Second, they may adhere to a renewable long-term management plan that demonstrates “sustainable” harvest levels over time and is sanctioned and monitored by a state or federal agency.

These two options do not preclude clearcutting occurring on an ownership, but do require certain concessions by the forest owner. On a watershed of up to 10,000 acres, operations within project areas must maintain, or make progress toward maintaining, at least 60 percent of their acreage in forests at least 20 years old.

In an attempt to assure that decreased harvesting inside a project area does not simply lead to increased harvesting outside the project area (an abuse known as “leakage”), the forest owner must meet the “sustainability” criteria on all of its landholdings.
Last but not least, forest owners may demonstrate “sustainability” by employing only uneven-aged harvesting (i.e. no clearcuts) in a given project area, while maintaining a canopy cover averaging at least 40 percent across all of their holdings in and around the project area.

Let’s hope this is all starting to make sense.


Baselines, assessment areas, additionality and more

In all of the scenarios just mentioned, for monitoring purposes, setting baselines and boundaries is key.

By the time of a project’s onset the ARB is supposed to have determined the historic biomass and carbon-storage levels for the project area.

This calculation is done using statistically representative “assessment areas,” which may vary in size and are supposed to typify the forest communities in and around the project area. The assessment areas may or may not overlap the project areas.

A project area can extend across multiple assessment areas.

Assessment areas themselves fall within geographically identified “ecosections,” which are large administrative areas governing forest management. These in turn may be combined to form “supersections.”

Throughout the course of a given project – which may last up to 100 years – the baseline serves to calculate the progress (or failure) of the project in storing CO2 above the baseline.

The ARB justifies clearcutting being allowed to occur on “sustainable” holdings on the grounds that the practice is already allowed under state forestry law, and that, as ARB Public Affairs Spokesperson Stanley Young told Forests Forever, “California’s Forest Practice Rules are the most stringent in the nation.”

But the rule granting forest offset projects permission to incorporate clearcuts, and for clearcutting timberland owners generally to qualify to sell offsets, has prompted environmental groups to cry foul – in particular, CBD, Sierra Club California, Ebbetts Pass Forest Watch and Forests Forever. Clearcutting is notorious for its harmful effects on water quality, wildlife habitat, microclimates, and for increased global warming emissions.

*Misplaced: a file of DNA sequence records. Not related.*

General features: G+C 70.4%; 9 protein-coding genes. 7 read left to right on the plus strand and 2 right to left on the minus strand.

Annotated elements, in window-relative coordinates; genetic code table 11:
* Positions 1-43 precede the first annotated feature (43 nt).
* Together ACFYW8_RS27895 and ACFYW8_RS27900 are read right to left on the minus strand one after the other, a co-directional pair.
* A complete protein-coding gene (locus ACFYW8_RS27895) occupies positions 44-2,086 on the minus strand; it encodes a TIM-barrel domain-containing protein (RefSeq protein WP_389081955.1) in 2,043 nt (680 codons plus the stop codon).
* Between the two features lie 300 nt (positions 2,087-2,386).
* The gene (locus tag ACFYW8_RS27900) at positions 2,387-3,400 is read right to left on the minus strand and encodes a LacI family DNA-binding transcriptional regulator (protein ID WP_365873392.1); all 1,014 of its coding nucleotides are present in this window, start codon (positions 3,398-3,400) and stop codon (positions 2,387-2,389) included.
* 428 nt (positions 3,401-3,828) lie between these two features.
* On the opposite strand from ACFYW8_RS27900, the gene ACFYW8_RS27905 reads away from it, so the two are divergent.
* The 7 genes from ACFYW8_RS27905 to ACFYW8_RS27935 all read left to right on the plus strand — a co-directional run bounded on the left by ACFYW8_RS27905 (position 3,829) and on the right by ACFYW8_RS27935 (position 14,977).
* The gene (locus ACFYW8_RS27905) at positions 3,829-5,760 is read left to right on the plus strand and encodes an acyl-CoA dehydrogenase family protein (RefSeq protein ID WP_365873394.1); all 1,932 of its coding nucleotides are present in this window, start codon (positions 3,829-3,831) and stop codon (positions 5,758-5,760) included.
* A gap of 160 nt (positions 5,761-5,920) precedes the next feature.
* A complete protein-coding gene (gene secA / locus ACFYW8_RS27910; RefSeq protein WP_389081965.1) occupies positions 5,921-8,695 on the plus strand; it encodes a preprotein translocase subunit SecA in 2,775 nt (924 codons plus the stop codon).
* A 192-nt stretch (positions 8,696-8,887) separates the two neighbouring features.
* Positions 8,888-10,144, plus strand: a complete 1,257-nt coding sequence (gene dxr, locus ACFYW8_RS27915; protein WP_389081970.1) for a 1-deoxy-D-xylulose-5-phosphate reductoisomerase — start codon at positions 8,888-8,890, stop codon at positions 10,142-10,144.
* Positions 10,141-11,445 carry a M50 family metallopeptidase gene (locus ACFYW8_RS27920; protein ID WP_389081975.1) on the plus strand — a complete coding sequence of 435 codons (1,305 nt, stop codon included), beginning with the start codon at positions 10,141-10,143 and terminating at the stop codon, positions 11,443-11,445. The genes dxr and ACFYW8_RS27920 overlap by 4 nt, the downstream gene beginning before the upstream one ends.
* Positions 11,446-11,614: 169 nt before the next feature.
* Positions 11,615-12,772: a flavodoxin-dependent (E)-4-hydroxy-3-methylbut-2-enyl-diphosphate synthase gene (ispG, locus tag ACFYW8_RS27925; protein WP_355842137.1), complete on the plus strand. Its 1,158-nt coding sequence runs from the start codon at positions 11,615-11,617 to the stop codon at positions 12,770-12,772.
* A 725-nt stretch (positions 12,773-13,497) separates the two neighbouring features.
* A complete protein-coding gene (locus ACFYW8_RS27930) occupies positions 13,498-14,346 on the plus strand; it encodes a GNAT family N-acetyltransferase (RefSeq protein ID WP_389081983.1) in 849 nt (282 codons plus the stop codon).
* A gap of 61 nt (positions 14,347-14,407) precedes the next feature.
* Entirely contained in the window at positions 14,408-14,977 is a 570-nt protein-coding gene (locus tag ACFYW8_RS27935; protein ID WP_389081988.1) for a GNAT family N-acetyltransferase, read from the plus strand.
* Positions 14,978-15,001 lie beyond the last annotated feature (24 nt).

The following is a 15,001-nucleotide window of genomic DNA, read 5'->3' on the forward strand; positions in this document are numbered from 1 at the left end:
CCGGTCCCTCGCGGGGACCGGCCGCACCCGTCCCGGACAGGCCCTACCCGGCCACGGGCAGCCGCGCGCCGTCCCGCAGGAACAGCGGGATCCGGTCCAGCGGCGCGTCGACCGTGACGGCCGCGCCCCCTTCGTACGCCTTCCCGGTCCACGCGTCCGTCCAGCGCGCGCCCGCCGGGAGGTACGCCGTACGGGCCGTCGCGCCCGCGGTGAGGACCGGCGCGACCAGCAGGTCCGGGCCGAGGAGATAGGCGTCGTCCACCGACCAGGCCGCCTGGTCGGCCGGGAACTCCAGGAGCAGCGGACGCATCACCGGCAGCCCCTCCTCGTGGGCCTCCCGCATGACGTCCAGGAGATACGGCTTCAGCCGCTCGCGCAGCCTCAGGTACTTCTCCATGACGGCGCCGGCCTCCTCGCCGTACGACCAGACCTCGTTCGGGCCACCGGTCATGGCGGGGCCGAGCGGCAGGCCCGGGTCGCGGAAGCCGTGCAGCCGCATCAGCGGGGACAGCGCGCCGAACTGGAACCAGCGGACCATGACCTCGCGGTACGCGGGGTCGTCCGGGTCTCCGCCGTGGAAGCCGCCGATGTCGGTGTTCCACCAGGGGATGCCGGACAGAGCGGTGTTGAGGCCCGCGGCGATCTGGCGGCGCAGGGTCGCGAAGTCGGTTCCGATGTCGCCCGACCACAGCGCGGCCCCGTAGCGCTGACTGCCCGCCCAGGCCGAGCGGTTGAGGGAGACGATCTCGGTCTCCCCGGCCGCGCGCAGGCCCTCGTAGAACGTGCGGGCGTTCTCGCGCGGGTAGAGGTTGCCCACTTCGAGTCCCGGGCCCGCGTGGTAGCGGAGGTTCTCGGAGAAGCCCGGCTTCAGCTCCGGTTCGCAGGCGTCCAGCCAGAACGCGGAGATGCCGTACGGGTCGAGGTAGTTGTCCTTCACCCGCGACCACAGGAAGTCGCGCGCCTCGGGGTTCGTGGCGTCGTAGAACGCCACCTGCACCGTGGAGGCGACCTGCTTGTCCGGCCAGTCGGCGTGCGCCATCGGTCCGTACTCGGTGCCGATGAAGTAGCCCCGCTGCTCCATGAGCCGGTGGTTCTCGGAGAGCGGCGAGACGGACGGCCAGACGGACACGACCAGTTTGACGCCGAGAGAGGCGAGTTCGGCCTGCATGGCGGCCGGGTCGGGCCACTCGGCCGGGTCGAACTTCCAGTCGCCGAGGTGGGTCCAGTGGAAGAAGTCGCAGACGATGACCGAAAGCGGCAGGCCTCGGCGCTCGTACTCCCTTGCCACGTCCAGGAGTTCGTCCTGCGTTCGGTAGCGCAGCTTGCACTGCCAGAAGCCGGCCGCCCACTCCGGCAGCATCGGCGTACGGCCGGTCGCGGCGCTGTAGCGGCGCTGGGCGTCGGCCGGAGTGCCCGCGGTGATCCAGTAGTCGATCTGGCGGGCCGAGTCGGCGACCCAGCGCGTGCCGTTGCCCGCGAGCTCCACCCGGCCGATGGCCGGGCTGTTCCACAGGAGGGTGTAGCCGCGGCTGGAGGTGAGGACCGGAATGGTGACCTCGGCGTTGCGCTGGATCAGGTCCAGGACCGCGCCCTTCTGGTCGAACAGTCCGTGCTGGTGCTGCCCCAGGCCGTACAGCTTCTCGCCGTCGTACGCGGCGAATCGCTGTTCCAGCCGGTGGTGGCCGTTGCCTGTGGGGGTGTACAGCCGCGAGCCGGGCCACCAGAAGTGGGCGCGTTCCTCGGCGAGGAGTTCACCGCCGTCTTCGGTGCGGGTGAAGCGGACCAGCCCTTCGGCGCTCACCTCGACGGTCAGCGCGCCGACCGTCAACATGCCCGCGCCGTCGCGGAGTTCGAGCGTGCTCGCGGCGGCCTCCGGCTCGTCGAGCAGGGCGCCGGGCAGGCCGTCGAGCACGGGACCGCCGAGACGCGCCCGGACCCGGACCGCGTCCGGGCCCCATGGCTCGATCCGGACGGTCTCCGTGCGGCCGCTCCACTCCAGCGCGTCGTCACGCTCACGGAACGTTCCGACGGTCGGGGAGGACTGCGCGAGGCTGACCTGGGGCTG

“What we’re asking for specifically is that projects being registered as part of the carbon offset program not be allowed to include clearcutting,” said Nowicki. “More specifically we wouldn’t have existing native forests converted into tree farms via clearcutting.

“We’d like to see the carbon offset program serve as an incentive to increase the conservation of standing forests because that’s not only one of their most valuable benefits as far as their ability to absorb and store carbon but also in terms of associated benefits to wildlife, water quality, and the like.”

Clearcut near Mt. Shasta As pointed out in a paper by Prof. David P. Turner of Oregon State University College of Forestry (“A carbon budget for forests of the conterminous United States,” Ecological Applications, Vol. 5, Issue 2, May 1995) “considerable time is required – often hundreds of years – for regenerating forests to accumulate the carbon stocks characteristic of primary forests.”

To make sense ecologically and economically, forest offset projects must be “additional,” meaning that they guarantee the sequestering or retention of carbon stocks above and beyond what would otherwise have occurred on the project land.

“You have to define the boundaries of your project and you get paid when the amount of carbon on that project is greater than it would have been under ‘business-as-usual,’” said Nowicki.

“However, the way it’s currently set up and running, you get to assume credit for carbon storage in the portion of the wood that goes into wood products, such as lumber, and also get to basically ignore a lot of the emissions associated with stuff other than standing live trees, such as (decaying) down logs and other biomass on the forest floor, and release of carbon from exposing the soil.

“The GHG emissions associated with the conversion of natural forests to even-aged plantations would not necessarily be counted under the forest protocol if the project is registered more than 10 years after the conversion occurs.”
Because of such oversights, he said, landowners may get credit for an overall increase in carbon stock when in fact they have leveled more-or-less natural forest stands and replaced them with smaller, evenly spaced trees of only one species, with little or no habitat value.

“Absolutely this is not an addition to carbon stocks.”


Incentivizing clearcuts

Nowicki said that the offsets program could create an incentive for companies to clearcut. He cites, for instance, the case of Sierra Pacific Industries (SPI).

“SPI has acquired millions of acres of forest in California that were owned by other companies doing selection harvesting. SPI’s plan is to convert a majority of that area to even-aged plantations.

“Their calculation and assertion is that by removing or liquidating existing forest down to bare dirt” they can then plant young trees grown in their nursery stock, spacing them equally, and grow them faster than a native stand would grow, which would lead to increased carbon sequestration.